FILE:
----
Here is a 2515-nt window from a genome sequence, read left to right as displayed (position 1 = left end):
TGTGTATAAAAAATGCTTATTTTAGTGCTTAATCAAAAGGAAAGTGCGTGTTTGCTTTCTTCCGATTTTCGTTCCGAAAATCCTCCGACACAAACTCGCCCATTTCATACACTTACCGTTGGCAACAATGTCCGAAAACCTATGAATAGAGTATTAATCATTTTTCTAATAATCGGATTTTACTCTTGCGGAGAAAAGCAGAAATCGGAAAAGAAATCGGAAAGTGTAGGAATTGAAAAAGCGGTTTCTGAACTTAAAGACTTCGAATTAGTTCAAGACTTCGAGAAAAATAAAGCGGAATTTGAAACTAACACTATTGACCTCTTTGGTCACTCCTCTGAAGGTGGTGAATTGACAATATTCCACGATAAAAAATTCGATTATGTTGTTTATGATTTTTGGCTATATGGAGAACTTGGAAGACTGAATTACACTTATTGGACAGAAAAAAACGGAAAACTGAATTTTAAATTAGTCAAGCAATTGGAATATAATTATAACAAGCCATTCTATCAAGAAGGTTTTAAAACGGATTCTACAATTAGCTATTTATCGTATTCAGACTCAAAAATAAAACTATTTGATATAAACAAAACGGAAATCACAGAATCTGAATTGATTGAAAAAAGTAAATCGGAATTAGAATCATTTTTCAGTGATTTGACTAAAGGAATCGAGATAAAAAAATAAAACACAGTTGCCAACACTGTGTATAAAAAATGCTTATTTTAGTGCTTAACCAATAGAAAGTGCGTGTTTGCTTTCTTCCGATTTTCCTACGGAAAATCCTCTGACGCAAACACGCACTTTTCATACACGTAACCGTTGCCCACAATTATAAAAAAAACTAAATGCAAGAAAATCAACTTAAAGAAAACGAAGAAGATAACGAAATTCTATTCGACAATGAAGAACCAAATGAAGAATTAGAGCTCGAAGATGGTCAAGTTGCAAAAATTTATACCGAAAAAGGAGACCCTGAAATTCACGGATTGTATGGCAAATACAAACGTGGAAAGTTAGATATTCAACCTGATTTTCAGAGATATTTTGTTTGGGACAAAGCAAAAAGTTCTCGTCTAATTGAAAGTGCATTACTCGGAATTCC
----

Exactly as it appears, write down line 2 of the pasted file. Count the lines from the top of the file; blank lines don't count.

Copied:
TGTGTATAAAAAATGCTTATTTTAGTGCTTAATCAAAAGGAAAGTGCGTGTTTGCTTTCTTCCGATTTTCGTTCCGAAAATCCTCCGACACAAACTCGCCCATTTCATACACTTACCGTTGGCAACAATGTCCGAAAACCTATGAATAGAGTATTAATCATTTTTCTAATAATCGGATTTTACTCTTGCGGAGAAAAGCAGAAATCGGAAAAGAAATCGGAAAGTGTAGGAATTGAAAAAGCGGTTTCTGAACTTAAAGACTTCGAATTAGTTCAAGACTTCGAGAAAAATAAAGCGGAATTTGAAACTAACACTATTGACCTCTTTGGTCACTCCTCTGAAGGTGGTGAATTGACAATATTCCACGATAAAAAATTCGATTATGTTGTTTATGATTTTTGGCTATATGGAGAACTTGGAAGACTGAATTACACTTATTGGACAGAAAAAAACGGAAAACTGAATTTTAAATTAGTCAAGCAATTGGAATATAATTATAACAAGCCATTCTATCAAGAAGGTTTTAAAACGGATTCTACAATTAGCTATTTATCGTATTCAGACTCAAAAATAAAACTATTTGATATAAACAAAACGGAAATCACAGAATCTGAATTGATTGAAAAAAGTAAATCGGAATTAGAATCATTTTTCAGTGATTTGACTAAAGGAATCGAGATAAAAAAATAAAACACAGTTGCCAACACTGTGTATAAAAAATGCTTATTTTAGTGCTTAACCAATAGAAAGTGCGTGTTTGCTTTCTTCCGATTTTCCTACGGAAAATCCTCTGACGCAAACACGCACTTTTCATACACGTAACCGTTGCCCACAATTATAAAAAAAACTAAATGCAAGAAAATCAACTTAAAGAAAACGAAGAAGATAACGAAATTCTATTCGACAATGAAGAACCAAATGAAGAATTAGAGCTCGAAGATGGTCAAGTTGCAAAAATTTATACCGAAAAAGGAGACCCTGAAATTCACGGATTGTATGGCAAATACAAACGTGGAAAGTTAGATATTCAACCTGATTTTCAGAGATATTTTGTTTGGGACAAAGCAAAAAGTTCTCGTCTAATTGAAAGTGCATTACTCGGAATTCC